Savour the fruit in Durnstein, and Melk, Austria.
After a leisurely sail from Budapest, your tour continues in the scenic
Wacau valley. An ideal place to visit, October sees Durnstein and Melk awash in beautiful fall colors.
Once part of the Hapsburg Empire, Richard the Lionhearted was captured and ransomed in Durnstein. He spent a year and a half of his captivity, free to wander throughout the small community, making him one of the first tourists. Ransomed for 150,000 silver marks at a time when a horse cost just three marks, he was eventually turned over to Austria, and released.
Inside the city walls, you will find only 350 residents. Picture perfect, a one-lane road bisects this tiny village. During summer over 200 marriages take place here, while fall brings a peace to the region. At street level shops sell all manner of products, including local made in Austria souvineers. Nearly every store bottles their own version of Apricot Brandy, and homemade apricot preserves, many offering samples.
Locally grown grapes, and apricots in all forms available in the area. Apricots here are only harvested at their peak. Those not sold at local farmers markets are turned in to apricot brandy and preserves. The valley, only ten miles long, contains over 4000 acres of grapes. The terraced slopes stacked stones walls warm the ground, keeping the roots from freezing, while the cool night air imparts extra flavor to the grapes. The Wacau Valley is known for Riesling as well as other varieties including Gruner Veltliner. An onboard wine tasting provides ample opportunity to sample the locally grown harvest. Over 1000 buckets of wine are sold locally before it is sold in litres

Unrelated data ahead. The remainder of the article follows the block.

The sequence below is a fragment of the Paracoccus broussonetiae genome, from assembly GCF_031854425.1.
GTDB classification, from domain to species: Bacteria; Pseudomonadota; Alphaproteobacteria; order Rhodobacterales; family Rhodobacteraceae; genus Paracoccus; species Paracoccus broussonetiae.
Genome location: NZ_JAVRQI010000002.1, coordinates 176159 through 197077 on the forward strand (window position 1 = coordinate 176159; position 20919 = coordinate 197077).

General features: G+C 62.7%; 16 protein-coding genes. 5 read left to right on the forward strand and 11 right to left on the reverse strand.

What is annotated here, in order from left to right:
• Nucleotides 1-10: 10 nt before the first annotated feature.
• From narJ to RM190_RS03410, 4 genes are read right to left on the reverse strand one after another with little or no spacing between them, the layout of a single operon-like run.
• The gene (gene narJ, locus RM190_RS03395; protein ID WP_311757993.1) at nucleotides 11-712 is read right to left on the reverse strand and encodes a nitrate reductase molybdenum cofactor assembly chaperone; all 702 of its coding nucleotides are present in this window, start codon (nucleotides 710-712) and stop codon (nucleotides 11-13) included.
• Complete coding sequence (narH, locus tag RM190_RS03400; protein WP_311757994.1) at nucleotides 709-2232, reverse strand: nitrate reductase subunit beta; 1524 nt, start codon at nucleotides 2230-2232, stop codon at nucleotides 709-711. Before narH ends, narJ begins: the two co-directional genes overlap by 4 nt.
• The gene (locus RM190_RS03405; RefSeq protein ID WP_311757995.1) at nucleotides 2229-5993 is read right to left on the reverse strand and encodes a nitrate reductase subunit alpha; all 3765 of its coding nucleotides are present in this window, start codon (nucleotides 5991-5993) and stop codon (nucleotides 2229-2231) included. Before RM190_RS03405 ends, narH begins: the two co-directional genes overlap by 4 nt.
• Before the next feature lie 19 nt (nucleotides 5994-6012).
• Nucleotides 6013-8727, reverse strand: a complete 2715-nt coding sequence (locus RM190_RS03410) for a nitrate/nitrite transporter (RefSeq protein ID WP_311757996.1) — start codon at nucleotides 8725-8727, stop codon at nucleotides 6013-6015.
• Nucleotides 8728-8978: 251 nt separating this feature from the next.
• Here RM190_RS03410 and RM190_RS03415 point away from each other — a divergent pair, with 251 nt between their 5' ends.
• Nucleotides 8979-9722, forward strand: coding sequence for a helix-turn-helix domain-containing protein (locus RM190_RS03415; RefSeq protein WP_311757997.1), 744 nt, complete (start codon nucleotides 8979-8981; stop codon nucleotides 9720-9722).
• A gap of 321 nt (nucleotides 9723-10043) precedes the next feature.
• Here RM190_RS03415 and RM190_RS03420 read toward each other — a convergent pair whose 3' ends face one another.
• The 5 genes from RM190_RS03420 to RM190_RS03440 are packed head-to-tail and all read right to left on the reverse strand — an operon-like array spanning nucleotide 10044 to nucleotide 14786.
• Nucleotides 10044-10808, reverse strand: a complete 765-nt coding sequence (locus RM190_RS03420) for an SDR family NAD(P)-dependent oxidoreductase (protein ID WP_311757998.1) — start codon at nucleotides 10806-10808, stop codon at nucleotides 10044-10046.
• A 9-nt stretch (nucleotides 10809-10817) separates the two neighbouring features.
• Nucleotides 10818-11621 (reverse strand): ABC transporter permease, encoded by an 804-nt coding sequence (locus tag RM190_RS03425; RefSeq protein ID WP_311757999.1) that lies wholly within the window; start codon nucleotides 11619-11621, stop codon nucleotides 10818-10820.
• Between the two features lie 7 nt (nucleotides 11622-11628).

Falls brings a riot of mixed colors to the region, yellows, reds and oranges blanket the hillside as grapes shed their leaves for the winter. Brilliant yellow linden trees are mirrored in the slow moving Danube river, and swans float serenely by.
In Durnstein, a churches distinct sky blue steeple soars above the community. At a time when the masses did not read, the blue color on the baroque church was symbolic, blue being closest to heaven. Then an extremely expensive color, in time it faded to grey, and people forgot the meaning. Only rediscovered during restoration, the church has been restored to its original majestic color.
A short sail further down the Danube brings tiny Melk into view. No longer visible from the Danube due to shifting riverbeds the Monastery once soared above the river.
The Monastery collected money from the local population, and provided protection and trade. One of its functions was to educate students, that function continues today. The library contains many original manuscripts in Latin and German. Twelve rooms house over 85,000 original books and 2000 illuminated manuscripts.
The Melk monastery was founded in 1089 by grant from Leopoldo I of Bamberg. By
1418 the Abbey became the head of the reform movement rules of St Benedict. Like much of the area, attacks by the Turks reduced it to ruins. The current Baroque incarnation dates to 1702. Decorative coal fired heaters warm the massive structure, and baroque style plasterwork adorns the ceiling. Completed in 1746, much of the decorative work is guided, but not solid gold, and the perspective used in the paintings on ceilings make them appear to be domed. Your tour provides many historic details, and allows ample time to view the massive Baroque Chapel.
Having enjoyed the history of the area, and the vivid leaf change, its off to another port along the Danube.
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